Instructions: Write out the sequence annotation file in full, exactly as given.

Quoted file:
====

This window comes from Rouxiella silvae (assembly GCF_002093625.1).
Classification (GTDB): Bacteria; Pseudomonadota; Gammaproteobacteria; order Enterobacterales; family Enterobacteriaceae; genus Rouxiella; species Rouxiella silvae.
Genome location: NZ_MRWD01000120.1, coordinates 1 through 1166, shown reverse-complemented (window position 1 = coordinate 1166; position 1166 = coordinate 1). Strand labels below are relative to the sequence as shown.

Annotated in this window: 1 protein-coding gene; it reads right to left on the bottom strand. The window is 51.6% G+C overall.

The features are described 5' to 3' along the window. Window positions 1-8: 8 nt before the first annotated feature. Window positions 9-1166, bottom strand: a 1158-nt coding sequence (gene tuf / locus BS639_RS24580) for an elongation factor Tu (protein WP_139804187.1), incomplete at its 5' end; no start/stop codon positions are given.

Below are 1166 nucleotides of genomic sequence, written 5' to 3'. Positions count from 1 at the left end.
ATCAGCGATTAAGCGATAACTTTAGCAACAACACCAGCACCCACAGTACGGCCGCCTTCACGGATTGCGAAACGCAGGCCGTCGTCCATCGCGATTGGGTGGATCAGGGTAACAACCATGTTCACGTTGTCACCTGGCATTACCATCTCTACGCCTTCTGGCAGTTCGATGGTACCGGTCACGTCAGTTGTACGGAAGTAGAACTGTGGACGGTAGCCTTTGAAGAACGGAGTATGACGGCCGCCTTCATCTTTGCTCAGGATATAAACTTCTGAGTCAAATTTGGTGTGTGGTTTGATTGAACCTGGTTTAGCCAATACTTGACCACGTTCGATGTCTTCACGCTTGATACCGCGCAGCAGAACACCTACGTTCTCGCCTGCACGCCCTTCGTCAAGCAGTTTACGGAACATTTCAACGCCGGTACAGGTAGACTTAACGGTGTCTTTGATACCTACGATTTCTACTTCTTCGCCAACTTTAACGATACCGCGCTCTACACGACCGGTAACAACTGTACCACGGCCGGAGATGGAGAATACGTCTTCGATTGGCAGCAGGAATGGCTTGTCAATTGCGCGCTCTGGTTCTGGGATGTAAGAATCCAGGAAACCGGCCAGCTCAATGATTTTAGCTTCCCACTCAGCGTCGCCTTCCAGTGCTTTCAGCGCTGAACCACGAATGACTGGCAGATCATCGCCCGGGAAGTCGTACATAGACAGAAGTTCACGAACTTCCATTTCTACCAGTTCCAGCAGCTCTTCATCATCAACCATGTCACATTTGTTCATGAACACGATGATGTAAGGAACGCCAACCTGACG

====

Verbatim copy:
This window comes from Rouxiella silvae (assembly GCF_002093625.1).
Classification (GTDB): Bacteria; Pseudomonadota; Gammaproteobacteria; order Enterobacterales; family Enterobacteriaceae; genus Rouxiella; species Rouxiella silvae.
Genome location: NZ_MRWD01000120.1, coordinates 1 through 1166, shown reverse-complemented (window position 1 = coordinate 1166; position 1166 = coordinate 1). Strand labels below are relative to the sequence as shown.

Annotated in this window: 1 protein-coding gene; it reads right to left on the bottom strand. The window is 51.6% G+C overall.

The features are described 5' to 3' along the window. Window positions 1-8: 8 nt before the first annotated feature. Window positions 9-1166, bottom strand: a 1158-nt coding sequence (gene tuf / locus BS639_RS24580) for an elongation factor Tu (protein WP_139804187.1), incomplete at its 5' end; no start/stop codon positions are given.

Below are 1166 nucleotides of genomic sequence, written 5' to 3'. Positions count from 1 at the left end.
ATCAGCGATTAAGCGATAACTTTAGCAACAACACCAGCACCCACAGTACGGCCGCCTTCACGGATTGCGAAACGCAGGCCGTCGTCCATCGCGATTGGGTGGATCAGGGTAACAACCATGTTCACGTTGTCACCTGGCATTACCATCTCTACGCCTTCTGGCAGTTCGATGGTACCGGTCACGTCAGTTGTACGGAAGTAGAACTGTGGACGGTAGCCTTTGAAGAACGGAGTATGACGGCCGCCTTCATCTTTGCTCAGGATATAAACTTCTGAGTCAAATTTGGTGTGTGGTTTGATTGAACCTGGTTTAGCCAATACTTGACCACGTTCGATGTCTTCACGCTTGATACCGCGCAGCAGAACACCTACGTTCTCGCCTGCACGCCCTTCGTCAAGCAGTTTACGGAACATTTCAACGCCGGTACAGGTAGACTTAACGGTGTCTTTGATACCTACGATTTCTACTTCTTCGCCAACTTTAACGATACCGCGCTCTACACGACCGGTAACAACTGTACCACGGCCGGAGATGGAGAATACGTCTTCGATTGGCAGCAGGAATGGCTTGTCAATTGCGCGCTCTGGTTCTGGGATGTAAGAATCCAGGAAACCGGCCAGCTCAATGATTTTAGCTTCCCACTCAGCGTCGCCTTCCAGTGCTTTCAGCGCTGAACCACGAATGACTGGCAGATCATCGCCCGGGAAGTCGTACATAGACAGAAGTTCACGAACTTCCATTTCTACCAGTTCCAGCAGCTCTTCATCATCAACCATGTCACATTTGTTCATGAACACGATGATGTAAGGAACGCCAACCTGACG